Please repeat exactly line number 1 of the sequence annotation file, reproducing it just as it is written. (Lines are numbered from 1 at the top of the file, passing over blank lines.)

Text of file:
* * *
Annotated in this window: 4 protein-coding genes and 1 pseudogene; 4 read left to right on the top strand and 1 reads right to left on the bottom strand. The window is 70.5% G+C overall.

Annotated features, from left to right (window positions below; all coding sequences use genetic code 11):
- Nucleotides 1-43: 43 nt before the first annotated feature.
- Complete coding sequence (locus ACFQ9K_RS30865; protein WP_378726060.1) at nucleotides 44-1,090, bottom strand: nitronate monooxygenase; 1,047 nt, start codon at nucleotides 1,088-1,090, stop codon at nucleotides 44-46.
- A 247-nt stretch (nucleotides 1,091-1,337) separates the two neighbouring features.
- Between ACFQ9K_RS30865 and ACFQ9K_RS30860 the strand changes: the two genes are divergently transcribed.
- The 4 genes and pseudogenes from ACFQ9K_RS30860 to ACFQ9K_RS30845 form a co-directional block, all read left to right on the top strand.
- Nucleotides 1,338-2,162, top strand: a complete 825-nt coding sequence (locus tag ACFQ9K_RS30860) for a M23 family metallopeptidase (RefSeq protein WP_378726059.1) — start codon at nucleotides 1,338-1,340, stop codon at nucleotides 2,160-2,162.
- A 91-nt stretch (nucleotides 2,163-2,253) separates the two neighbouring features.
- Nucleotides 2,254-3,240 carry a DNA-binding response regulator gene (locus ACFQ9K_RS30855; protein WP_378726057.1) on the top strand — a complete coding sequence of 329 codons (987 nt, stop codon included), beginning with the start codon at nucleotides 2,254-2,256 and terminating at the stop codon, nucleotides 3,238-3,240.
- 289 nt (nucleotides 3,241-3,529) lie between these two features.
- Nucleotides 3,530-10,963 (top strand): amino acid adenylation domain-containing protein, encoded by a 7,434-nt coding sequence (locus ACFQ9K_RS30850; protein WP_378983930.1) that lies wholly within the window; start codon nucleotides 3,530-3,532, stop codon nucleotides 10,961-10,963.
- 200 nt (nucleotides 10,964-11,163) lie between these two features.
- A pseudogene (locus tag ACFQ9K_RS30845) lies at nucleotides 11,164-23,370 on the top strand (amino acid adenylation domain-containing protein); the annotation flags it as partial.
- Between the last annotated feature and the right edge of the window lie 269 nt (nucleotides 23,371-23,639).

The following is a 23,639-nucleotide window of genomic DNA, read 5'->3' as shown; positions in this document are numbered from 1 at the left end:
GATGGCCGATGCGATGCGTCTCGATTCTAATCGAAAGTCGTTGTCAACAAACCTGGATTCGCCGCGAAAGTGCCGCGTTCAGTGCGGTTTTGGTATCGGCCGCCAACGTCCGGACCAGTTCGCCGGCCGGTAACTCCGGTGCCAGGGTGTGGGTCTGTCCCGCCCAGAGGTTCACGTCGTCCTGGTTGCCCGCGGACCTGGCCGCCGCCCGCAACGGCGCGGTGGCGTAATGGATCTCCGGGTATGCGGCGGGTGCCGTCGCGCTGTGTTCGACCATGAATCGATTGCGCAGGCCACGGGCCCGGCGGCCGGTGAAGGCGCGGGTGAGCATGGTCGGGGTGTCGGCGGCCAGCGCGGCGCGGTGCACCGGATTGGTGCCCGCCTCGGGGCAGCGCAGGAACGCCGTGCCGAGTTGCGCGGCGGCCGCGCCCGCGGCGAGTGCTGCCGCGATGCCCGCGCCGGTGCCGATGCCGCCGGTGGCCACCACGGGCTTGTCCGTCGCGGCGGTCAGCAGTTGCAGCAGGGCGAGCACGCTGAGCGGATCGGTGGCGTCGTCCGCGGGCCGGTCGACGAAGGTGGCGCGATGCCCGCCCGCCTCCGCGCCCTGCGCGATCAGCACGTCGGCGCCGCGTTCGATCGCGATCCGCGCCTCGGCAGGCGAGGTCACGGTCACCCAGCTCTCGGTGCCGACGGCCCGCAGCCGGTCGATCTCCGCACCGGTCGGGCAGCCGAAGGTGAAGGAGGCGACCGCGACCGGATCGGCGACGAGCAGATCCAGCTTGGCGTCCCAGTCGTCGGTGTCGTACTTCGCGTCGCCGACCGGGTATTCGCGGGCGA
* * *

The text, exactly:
Annotated in this window: 4 protein-coding genes and 1 pseudogene; 4 read left to right on the top strand and 1 reads right to left on the bottom strand. The window is 70.5% G+C overall.